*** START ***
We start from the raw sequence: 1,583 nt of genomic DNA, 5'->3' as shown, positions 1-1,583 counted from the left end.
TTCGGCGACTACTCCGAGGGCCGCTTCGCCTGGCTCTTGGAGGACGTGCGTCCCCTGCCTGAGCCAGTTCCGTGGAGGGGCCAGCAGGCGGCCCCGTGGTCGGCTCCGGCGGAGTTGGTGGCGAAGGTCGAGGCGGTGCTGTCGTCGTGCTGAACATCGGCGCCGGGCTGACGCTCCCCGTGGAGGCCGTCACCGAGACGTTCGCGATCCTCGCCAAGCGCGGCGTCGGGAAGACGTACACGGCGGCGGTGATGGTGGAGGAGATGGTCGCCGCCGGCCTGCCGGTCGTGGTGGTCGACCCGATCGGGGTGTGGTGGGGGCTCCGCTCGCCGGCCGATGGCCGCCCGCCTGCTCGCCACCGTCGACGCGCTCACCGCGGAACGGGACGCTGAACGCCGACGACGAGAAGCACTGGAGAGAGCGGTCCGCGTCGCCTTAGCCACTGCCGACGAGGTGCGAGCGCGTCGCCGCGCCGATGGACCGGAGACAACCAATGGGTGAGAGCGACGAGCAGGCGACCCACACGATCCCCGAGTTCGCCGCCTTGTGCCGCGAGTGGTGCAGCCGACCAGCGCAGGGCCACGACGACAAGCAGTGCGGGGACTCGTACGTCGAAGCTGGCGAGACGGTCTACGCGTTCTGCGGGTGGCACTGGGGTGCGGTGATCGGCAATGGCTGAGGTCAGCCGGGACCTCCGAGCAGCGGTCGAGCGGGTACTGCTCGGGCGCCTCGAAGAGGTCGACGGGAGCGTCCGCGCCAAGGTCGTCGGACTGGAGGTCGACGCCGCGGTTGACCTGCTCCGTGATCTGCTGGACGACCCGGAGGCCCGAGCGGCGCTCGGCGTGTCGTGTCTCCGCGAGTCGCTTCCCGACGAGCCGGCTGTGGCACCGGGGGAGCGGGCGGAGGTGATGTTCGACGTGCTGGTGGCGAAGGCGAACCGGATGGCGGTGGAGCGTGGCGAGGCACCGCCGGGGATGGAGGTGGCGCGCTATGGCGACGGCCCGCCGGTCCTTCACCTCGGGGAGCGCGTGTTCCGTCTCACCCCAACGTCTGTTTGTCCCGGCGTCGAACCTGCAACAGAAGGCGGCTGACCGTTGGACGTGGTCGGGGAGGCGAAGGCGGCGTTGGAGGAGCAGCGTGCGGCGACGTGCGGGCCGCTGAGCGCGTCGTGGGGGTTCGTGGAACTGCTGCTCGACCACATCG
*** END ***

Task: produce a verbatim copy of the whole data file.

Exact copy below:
We start from the raw sequence: 1,583 nt of genomic DNA, 5'->3' as shown, positions 1-1,583 counted from the left end.
TTCGGCGACTACTCCGAGGGCCGCTTCGCCTGGCTCTTGGAGGACGTGCGTCCCCTGCCTGAGCCAGTTCCGTGGAGGGGCCAGCAGGCGGCCCCGTGGTCGGCTCCGGCGGAGTTGGTGGCGAAGGTCGAGGCGGTGCTGTCGTCGTGCTGAACATCGGCGCCGGGCTGACGCTCCCCGTGGAGGCCGTCACCGAGACGTTCGCGATCCTCGCCAAGCGCGGCGTCGGGAAGACGTACACGGCGGCGGTGATGGTGGAGGAGATGGTCGCCGCCGGCCTGCCGGTCGTGGTGGTCGACCCGATCGGGGTGTGGTGGGGGCTCCGCTCGCCGGCCGATGGCCGCCCGCCTGCTCGCCACCGTCGACGCGCTCACCGCGGAACGGGACGCTGAACGCCGACGACGAGAAGCACTGGAGAGAGCGGTCCGCGTCGCCTTAGCCACTGCCGACGAGGTGCGAGCGCGTCGCCGCGCCGATGGACCGGAGACAACCAATGGGTGAGAGCGACGAGCAGGCGACCCACACGATCCCCGAGTTCGCCGCCTTGTGCCGCGAGTGGTGCAGCCGACCAGCGCAGGGCCACGACGACAAGCAGTGCGGGGACTCGTACGTCGAAGCTGGCGAGACGGTCTACGCGTTCTGCGGGTGGCACTGGGGTGCGGTGATCGGCAATGGCTGAGGTCAGCCGGGACCTCCGAGCAGCGGTCGAGCGGGTACTGCTCGGGCGCCTCGAAGAGGTCGACGGGAGCGTCCGCGCCAAGGTCGTCGGACTGGAGGTCGACGCCGCGGTTGACCTGCTCCGTGATCTGCTGGACGACCCGGAGGCCCGAGCGGCGCTCGGCGTGTCGTGTCTCCGCGAGTCGCTTCCCGACGAGCCGGCTGTGGCACCGGGGGAGCGGGCGGAGGTGATGTTCGACGTGCTGGTGGCGAAGGCGAACCGGATGGCGGTGGAGCGTGGCGAGGCACCGCCGGGGATGGAGGTGGCGCGCTATGGCGACGGCCCGCCGGTCCTTCACCTCGGGGAGCGCGTGTTCCGTCTCACCCCAACGTCTGTTTGTCCCGGCGTCGAACCTGCAACAGAAGGCGGCTGACCGTTGGACGTGGTCGGGGAGGCGAAGGCGGCGTTGGAGGAGCAGCGTGCGGCGACGTGCGGGCCGCTGAGCGCGTCGTGGGGGTTCGTGGAACTGCTGCTCGACCACATCG